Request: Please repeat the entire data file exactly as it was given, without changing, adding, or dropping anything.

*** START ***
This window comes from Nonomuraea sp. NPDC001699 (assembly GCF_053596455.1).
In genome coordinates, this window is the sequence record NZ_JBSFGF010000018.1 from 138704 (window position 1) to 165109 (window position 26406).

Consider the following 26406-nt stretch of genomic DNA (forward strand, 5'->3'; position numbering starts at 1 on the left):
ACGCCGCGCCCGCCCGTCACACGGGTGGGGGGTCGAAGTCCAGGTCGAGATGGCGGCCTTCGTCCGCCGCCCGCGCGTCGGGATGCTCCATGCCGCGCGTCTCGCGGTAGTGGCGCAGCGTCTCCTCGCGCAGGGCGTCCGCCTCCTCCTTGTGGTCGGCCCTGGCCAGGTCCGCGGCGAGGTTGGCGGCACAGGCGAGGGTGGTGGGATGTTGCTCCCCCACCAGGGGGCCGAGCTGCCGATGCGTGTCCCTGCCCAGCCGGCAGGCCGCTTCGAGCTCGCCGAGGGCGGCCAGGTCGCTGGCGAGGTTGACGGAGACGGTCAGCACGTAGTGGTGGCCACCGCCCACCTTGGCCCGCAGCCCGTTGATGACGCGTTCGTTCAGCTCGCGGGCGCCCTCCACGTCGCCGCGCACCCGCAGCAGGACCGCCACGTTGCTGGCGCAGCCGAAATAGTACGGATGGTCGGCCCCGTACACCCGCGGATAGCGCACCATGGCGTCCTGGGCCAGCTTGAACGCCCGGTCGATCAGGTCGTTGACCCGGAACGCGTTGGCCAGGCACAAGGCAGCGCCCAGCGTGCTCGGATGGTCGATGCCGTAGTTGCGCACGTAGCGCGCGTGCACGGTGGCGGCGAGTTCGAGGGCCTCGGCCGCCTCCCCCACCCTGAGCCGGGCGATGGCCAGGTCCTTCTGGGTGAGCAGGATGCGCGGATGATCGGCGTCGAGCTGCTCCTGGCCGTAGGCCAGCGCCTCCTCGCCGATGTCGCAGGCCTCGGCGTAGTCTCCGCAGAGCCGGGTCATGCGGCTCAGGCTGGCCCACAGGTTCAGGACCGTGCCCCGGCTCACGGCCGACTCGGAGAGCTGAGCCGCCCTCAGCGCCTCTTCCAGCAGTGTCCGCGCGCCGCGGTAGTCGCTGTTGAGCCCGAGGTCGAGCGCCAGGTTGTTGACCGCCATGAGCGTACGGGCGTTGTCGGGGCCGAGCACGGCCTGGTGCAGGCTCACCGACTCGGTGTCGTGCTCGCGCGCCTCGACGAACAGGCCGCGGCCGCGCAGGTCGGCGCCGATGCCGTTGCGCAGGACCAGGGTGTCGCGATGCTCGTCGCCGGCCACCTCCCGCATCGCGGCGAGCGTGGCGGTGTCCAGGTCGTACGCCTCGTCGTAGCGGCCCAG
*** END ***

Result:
This window comes from Nonomuraea sp. NPDC001699 (assembly GCF_053596455.1).
In genome coordinates, this window is the sequence record NZ_JBSFGF010000018.1 from 138704 (window position 1) to 165109 (window position 26406).

Consider the following 26406-nt stretch of genomic DNA (forward strand, 5'->3'; position numbering starts at 1 on the left):
ACGCCGCGCCCGCCCGTCACACGGGTGGGGGGTCGAAGTCCAGGTCGAGATGGCGGCCTTCGTCCGCCGCCCGCGCGTCGGGATGCTCCATGCCGCGCGTCTCGCGGTAGTGGCGCAGCGTCTCCTCGCGCAGGGCGTCCGCCTCCTCCTTGTGGTCGGCCCTGGCCAGGTCCGCGGCGAGGTTGGCGGCACAGGCGAGGGTGGTGGGATGTTGCTCCCCCACCAGGGGGCCGAGCTGCCGATGCGTGTCCCTGCCCAGCCGGCAGGCCGCTTCGAGCTCGCCGAGGGCGGCCAGGTCGCTGGCGAGGTTGACGGAGACGGTCAGCACGTAGTGGTGGCCACCGCCCACCTTGGCCCGCAGCCCGTTGATGACGCGTTCGTTCAGCTCGCGGGCGCCCTCCACGTCGCCGCGCACCCGCAGCAGGACCGCCACGTTGCTGGCGCAGCCGAAATAGTACGGATGGTCGGCCCCGTACACCCGCGGATAGCGCACCATGGCGTCCTGGGCCAGCTTGAACGCCCGGTCGATCAGGTCGTTGACCCGGAACGCGTTGGCCAGGCACAAGGCAGCGCCCAGCGTGCTCGGATGGTCGATGCCGTAGTTGCGCACGTAGCGCGCGTGCACGGTGGCGGCGAGTTCGAGGGCCTCGGCCGCCTCCCCCACCCTGAGCCGGGCGATGGCCAGGTCCTTCTGGGTGAGCAGGATGCGCGGATGATCGGCGTCGAGCTGCTCCTGGCCGTAGGCCAGCGCCTCCTCGCCGATGTCGCAGGCCTCGGCGTAGTCTCCGCAGAGCCGGGTCATGCGGCTCAGGCTGGCCCACAGGTTCAGGACCGTGCCCCGGCTCACGGCCGACTCGGAGAGCTGAGCCGCCCTCAGCGCCTCTTCCAGCAGTGTCCGCGCGCCGCGGTAGTCGCTGTTGAGCCCGAGGTCGAGCGCCAGGTTGTTGACCGCCATGAGCGTACGGGCGTTGTCGGGGCCGAGCACGGCCTGGTGCAGGCTCACCGACTCGGTGTCGTGCTCGCGCGCCTCGACGAACAGGCCGCGGCCGCGCAGGTCGGCGCCGATGCCGTTGCGCAGGACCAGGGTGTCGCGATGCTCGTCGCCGGCCACCTCCCGCATCGCGGCGAGCGTGGCGGTGTCCAGGTCGTACGCCTCGTCGTAGCGGCCCAG